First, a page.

May Lyon


May Lyon is a composer, arranger, music educator and mezzo-soprano based in Melbourne. Lyon’s music explores a range of themes, from deep human emotions to mathematical concepts, as well as the lighter side of life. Stylistically eclectic, Lyon’s compositions move from dramatic and intense, to quirky. Emotion, precision, duality and rhythm are all strong recurring elements.

In 2019 Lyon will complete a Master of Music as a recipient of the Fay Marles Scholarship at the University of Melbourne under the guidance of Dr Katy Abbott Kvasnica and Dr Elliott Gyger. Currently Lyon is working on a chamber opera Pieces of Margery, in conjunction with Melbourne based opera company More Than Opera, to be premiered in 2020. In 2017 Lyon was a participant in the Cybec 21st Century Australian Composers Program, writing Ignition under the mentorship of Brenton Broadstock OA. Following this, the MSO commissioned Lyon to compose the main piece for the 2019 Snare Drum Award, Phosphorus. Lyon has received several other commissions, including composing for Syzygy Ensemble, Icon Trio, Forest Collective, Ensemble Goldentree, the Zelman Memorial Symphony Orchestra, and The Glen Johnston Composition Award.

Composer website: or


On The Inside, for Flute, Clarinet, Cello & Piano

On the Inside explores the many aspects of identity throughout a woman’s life, from growth to complexity, (as opposed to innocence to uselessness). It rejects the idea that women are to be seen as objects only, that a woman’s value lies in her physical attributes and functionality to another. Having said that, some musical aspects that might be perceived as “beauty” have been retained because, like all characteristics, beauty is not something to be ashamed of or feared.

Commissioned by Samantha Wolf for International Women’s Day 2016 concert: This Will Be Our Reply. First performed on 7th March 2016 by Tamara Kohler, Gemma Tomlinson, Aaron Klein, & Adam McMillan. Recording by David Collins at Melba Hall, The University of Melbourne.

 Additional Words from the Composer:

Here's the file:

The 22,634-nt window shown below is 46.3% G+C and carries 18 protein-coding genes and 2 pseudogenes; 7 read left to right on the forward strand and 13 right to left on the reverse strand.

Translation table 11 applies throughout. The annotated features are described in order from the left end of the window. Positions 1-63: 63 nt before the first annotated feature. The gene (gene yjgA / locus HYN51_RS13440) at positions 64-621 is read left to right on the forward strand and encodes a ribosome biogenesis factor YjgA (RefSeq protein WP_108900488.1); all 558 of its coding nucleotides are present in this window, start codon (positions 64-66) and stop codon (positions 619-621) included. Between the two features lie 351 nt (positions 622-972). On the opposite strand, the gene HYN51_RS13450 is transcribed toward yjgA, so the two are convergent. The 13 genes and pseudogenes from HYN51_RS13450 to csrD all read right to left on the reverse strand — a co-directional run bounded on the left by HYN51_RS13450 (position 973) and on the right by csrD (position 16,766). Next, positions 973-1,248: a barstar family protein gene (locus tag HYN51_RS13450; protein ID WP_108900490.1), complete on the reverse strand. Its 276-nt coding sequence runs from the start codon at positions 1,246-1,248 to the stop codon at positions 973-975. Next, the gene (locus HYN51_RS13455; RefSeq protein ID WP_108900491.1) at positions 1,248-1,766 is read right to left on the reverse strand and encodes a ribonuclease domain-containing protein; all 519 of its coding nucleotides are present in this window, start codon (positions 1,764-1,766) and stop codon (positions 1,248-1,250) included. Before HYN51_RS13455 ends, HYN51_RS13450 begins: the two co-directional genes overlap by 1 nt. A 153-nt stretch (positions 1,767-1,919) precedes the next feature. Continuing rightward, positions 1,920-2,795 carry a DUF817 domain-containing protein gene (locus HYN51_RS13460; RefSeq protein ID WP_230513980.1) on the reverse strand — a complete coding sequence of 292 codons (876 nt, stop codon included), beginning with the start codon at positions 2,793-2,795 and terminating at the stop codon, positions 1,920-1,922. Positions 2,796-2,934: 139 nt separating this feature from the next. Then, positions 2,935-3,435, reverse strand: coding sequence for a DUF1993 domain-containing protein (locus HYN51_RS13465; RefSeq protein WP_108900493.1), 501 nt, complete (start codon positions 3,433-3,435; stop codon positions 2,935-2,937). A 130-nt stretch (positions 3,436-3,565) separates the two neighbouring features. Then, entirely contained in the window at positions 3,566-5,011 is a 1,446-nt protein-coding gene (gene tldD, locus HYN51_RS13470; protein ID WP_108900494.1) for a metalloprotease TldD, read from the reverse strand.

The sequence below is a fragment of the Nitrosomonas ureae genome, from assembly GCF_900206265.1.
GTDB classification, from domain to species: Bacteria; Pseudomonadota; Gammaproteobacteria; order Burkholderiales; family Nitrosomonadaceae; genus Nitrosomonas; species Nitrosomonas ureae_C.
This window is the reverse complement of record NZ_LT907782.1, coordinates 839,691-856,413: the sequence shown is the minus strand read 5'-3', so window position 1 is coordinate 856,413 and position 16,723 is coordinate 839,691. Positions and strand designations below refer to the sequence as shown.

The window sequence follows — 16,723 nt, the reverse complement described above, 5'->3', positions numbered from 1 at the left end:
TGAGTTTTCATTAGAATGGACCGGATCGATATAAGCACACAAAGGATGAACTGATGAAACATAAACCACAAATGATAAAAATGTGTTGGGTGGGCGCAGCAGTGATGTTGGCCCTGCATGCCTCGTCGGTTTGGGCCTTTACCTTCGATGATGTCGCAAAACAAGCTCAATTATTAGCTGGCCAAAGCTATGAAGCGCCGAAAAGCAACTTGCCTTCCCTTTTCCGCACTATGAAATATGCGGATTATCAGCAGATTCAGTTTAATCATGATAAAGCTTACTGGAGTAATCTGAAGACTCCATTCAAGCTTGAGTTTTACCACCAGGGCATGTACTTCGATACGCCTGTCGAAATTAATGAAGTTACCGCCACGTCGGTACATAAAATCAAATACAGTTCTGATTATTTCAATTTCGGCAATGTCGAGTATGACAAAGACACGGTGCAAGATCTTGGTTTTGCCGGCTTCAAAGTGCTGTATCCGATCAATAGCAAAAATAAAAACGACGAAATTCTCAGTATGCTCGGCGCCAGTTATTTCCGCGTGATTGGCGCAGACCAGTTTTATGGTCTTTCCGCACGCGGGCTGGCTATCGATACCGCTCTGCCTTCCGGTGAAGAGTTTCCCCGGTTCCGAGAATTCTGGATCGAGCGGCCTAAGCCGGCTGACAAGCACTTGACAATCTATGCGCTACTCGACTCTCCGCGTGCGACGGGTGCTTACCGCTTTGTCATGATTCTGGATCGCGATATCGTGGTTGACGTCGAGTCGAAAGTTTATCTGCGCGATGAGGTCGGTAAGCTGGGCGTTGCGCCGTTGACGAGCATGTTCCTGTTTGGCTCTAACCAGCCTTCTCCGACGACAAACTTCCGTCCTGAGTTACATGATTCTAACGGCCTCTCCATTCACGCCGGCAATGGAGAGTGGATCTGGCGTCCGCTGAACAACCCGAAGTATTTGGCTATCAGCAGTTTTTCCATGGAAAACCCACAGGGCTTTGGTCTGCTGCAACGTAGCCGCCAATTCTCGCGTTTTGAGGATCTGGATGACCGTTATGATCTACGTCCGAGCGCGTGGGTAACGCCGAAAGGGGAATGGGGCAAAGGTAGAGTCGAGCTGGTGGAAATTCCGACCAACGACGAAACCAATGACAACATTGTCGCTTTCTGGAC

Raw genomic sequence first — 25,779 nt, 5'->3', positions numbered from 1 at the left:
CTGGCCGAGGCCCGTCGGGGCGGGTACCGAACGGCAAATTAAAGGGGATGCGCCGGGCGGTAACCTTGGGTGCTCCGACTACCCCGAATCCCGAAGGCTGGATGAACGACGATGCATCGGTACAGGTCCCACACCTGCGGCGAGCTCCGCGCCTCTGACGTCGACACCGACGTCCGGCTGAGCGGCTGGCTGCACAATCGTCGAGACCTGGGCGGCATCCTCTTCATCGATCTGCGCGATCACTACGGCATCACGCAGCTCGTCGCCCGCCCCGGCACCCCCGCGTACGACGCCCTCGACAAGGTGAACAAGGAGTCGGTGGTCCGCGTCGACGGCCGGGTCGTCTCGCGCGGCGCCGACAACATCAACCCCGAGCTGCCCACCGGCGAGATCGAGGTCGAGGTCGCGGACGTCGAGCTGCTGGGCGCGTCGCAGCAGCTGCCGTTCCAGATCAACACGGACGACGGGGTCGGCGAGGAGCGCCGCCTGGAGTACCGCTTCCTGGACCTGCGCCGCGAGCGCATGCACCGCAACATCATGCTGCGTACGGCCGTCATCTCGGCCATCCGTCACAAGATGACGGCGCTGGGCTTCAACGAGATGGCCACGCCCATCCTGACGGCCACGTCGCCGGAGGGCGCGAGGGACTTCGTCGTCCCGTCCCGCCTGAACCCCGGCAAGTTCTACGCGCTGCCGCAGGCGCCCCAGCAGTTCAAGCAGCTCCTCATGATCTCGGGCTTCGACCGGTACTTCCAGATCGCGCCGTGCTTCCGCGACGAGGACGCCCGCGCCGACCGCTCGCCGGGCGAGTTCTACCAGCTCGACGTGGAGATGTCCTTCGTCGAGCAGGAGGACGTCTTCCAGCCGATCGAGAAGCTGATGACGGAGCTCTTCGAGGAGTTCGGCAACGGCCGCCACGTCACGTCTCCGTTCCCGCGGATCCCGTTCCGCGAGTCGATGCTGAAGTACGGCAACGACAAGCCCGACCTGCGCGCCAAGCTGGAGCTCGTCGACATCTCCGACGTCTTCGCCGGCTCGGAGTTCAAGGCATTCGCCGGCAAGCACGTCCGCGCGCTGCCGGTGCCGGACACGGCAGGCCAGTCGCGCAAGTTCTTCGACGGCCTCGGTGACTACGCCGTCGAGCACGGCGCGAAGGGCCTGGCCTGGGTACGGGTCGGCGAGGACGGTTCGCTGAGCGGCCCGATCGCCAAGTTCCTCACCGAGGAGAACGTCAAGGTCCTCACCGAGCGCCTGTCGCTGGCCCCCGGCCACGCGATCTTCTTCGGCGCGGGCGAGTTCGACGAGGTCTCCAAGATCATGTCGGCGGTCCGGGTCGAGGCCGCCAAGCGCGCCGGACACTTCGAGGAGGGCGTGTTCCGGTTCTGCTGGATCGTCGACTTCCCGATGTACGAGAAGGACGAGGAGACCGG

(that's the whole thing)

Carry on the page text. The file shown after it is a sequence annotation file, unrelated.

When writing On the Inside for International Women’s Day 2016, there were two main points for me: protest and gender.

  1. I could tell you what is in my piece and why I wrote it, but would you hear it without reading the description? (Or even after having read it?) Will this challenge anyone’s thinking? I doubt those who continually treat women as a second gender will think differently simply from hearing my piece. Protest and petition, without context or the right audience, usually falls on deaf ears. However, that doesn’t mean I about to go silent.
  1. I can honestly say I was torn while writing this piece. I am motivated to write for injustice and to give a musical voice to inequality. At the same time, I felt uncomfortable to be composing “as a woman”. I don’t see my music as gendered. My ovaries do not compose. Yet, therein lies the rub, as I cannot get away from my gender. It is human nature is to categorise. Before a single note is heard, this piece has been labeled “from female” and is associated with all the connotations that come with that for each listener, positive or negative.

There is usually more complexity on the inside than what is initially seen.

Featured in Social Activism Waves playlist, March 2017

Daydreams and Nightmares, for Brass Quintet.

Based on the story of Dr Jekyll and Mr Hyde. The work is initially calm, rather like a daydream, but the jaggedness of the second theme is suggestive of being woken from a reverie, or perhaps of falling into a nightmare. The calmer first theme leads into darker thoughts, eventually becoming full night terrors. Overall, there becomes little division between the two states, as of one drifting between asleep and awake. “You must suffer me to go my own dark way.” – Robert L Stevenson, Dr Jekyll and Mr. Hyde

Featured in Dream Waves playlist, December 2017

Bugs, for violoncello duet.

Bugs is a Cello duo performed by Alister Barker and Chien-Hsie Ong, about a blowfly, a rhinoceros beetle, and a mosquito. Bugs was performed live on 3MBS on 9th November 2010 as part of their Live at the Convent series.

Featured in Place Waves playlist, May 2018

Pied Chorale, for chamber choir and piano.

Pied Chorale is an 8-part chorale where all the notes and words are derived from the mathematical constant Pi [3.1415…] sung consecutively up to the 195th decimal place, including a mensuration canon.
Each number represents a different note in the diatonic mode, with 8 and 9 doubling 1 and 2.
0 is the whispered word Sunya (shoon-ya), the Sanskrit word for 0, or is represented by a rest during the canon.
While there are later shifts, the piece mainly sits within the Dorian mode.

Featured in the playlist Vocal Waves II – August 2019.


May Lyon was interviewed for the Making Conversation: Australian Composers’ Podcast, Episode 4, 28/07/16.